Another important issue is curtailing the spill-over of geopolitical tensions stemming from the war in Ukraine into Kosovo. Given the lack of progress in the EU-facilitated dialogue, Council members could consider pursuing a presidential statement urging both parties to re-engage in diplomatic talks and to consider a joint peace declaration that would renounce the threat or use of force against one another.
Council members are united in supporting the EU-facilitated dialogue to establish conditions for the normalisation of relations between Belgrade and Pristina. Members also share the expectation that both sides will engage without preconditions and in good faith, implement existing agreements, and refrain from actions and rhetoric that may increase tensions.
Nevertheless, deep divisions among permanent members have continued to characterise the Council’s approach to the issue. While Kosovo has typically remained a low-intensity issue for the Council, heightened geopolitical tensions from the war in Ukraine, especially between Russia and the US, are likely to raise its profile in the Council. Among the five permanent Council members, France, the UK and the US recognise Kosovo’s independence and tend to be supportive of its government; China and Russia do not recognise its independence and strongly support Serbia’s position and its territorial integrity. Five elected members (Albania, Gabon, Ireland, Norway and the United Arab Emirates) recognise Kosovo’s independence, while five (Brazil, Ghana, India, Kenya, and Mexico) do not.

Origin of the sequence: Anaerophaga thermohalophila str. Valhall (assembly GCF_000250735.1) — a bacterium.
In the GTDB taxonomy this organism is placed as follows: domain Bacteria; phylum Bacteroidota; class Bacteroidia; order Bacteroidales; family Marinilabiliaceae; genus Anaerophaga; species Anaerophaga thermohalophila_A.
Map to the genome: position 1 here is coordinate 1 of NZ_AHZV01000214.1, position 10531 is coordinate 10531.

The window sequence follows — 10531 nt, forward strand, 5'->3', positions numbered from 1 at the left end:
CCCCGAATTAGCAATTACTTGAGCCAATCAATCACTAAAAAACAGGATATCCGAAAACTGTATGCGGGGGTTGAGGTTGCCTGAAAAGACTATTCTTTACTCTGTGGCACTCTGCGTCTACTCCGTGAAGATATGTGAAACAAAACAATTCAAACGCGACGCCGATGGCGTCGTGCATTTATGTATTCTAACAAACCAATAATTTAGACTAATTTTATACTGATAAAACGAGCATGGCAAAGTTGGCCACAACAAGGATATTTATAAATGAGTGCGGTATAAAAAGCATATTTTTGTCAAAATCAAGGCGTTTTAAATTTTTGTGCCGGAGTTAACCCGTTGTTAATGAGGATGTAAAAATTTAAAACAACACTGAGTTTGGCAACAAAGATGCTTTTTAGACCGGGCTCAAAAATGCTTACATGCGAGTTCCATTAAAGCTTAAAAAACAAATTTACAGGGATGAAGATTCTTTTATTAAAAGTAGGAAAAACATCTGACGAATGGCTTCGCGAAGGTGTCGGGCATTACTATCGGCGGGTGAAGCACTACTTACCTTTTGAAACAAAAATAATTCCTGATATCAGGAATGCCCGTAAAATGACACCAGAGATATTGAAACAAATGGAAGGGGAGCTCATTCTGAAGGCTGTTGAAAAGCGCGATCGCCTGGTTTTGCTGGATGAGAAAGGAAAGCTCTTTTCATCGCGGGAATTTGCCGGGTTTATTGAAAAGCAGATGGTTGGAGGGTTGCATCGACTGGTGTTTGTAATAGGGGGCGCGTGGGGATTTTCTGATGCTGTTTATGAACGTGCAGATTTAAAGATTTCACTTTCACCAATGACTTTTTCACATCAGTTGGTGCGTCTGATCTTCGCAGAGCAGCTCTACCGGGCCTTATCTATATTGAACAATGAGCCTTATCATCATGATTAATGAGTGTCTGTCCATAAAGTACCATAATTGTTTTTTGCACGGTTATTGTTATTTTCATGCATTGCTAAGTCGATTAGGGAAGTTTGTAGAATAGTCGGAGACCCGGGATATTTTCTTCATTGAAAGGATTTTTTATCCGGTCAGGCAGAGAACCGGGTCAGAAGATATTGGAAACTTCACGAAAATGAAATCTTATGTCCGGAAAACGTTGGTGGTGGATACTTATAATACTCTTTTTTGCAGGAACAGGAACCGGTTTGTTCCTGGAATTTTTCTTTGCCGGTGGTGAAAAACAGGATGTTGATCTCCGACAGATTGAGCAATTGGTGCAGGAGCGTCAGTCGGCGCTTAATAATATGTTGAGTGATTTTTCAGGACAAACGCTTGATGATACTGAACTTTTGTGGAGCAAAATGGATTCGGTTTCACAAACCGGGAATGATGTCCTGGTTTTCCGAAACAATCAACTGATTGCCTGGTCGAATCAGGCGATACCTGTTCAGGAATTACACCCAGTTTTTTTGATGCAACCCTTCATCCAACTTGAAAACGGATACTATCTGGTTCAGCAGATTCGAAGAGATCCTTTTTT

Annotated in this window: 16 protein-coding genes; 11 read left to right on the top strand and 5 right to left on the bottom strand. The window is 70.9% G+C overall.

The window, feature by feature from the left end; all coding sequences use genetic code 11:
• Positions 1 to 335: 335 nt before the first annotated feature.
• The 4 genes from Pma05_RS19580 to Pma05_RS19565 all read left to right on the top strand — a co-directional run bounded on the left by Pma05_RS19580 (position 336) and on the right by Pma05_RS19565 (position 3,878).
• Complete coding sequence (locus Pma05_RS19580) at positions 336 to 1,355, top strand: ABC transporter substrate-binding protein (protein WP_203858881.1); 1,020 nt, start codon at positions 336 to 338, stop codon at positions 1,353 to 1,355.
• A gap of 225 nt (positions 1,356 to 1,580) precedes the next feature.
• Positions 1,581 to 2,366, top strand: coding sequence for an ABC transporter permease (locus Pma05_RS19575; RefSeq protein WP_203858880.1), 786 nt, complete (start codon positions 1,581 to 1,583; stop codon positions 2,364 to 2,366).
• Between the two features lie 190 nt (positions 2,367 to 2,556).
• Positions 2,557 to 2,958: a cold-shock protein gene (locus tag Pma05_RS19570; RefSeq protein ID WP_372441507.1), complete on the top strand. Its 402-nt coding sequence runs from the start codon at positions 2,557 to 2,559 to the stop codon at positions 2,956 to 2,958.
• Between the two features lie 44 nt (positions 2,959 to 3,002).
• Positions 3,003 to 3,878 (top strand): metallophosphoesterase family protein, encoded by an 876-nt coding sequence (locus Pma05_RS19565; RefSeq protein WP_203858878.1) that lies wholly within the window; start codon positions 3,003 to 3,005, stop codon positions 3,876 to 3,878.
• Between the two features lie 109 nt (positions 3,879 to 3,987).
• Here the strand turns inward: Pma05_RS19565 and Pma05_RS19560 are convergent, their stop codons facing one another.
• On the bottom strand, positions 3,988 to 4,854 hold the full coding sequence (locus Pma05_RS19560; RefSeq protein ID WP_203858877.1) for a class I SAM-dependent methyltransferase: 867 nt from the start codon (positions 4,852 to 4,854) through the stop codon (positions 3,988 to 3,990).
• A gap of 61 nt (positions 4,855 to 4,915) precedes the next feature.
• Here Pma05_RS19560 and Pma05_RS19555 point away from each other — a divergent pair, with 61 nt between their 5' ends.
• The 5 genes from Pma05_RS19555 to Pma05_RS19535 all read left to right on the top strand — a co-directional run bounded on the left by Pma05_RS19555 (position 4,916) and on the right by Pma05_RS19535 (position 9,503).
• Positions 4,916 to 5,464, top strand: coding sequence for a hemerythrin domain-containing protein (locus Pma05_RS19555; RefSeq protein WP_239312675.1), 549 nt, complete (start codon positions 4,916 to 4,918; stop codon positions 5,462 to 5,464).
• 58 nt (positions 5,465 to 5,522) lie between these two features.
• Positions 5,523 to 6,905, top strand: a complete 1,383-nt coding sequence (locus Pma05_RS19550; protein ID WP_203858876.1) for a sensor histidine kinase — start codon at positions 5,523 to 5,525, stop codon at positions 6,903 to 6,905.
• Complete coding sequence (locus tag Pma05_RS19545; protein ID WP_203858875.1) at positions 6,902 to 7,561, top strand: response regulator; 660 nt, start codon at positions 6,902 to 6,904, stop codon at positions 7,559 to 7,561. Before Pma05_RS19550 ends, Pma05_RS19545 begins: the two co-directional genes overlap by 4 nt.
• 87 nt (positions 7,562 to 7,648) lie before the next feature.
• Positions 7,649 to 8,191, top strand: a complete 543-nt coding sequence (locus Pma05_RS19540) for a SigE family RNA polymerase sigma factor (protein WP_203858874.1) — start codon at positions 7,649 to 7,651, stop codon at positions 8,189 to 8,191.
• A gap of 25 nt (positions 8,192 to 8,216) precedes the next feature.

As a neighbouring state, Albania has a particular interest in the situation in Kosovo. Ethnic Albanians account for over 90 percent of Kosovo’s population. The unification of Albania and Kosovo has been a widely discussed topic that enjoys considerable support from both sides. According to a poll conducted by the Open Society Foundation in 2019, about 75 percent of Albanians and 64 percent of Kosovo’s citizens support unification.
UN DOCUMENTS ON KOSOVO
|Security Council Resolutions|
|10 June 1999S/RES/1244||This resolution authorised NATO to secure and enforce the withdrawal of Federal Republic of Yugoslavia forces from Kosovo and established UNMIK.|
|Security Council Meeting Records|
|15 October 2021S/PV.8880||This was a meeting on the situation in Kosovo|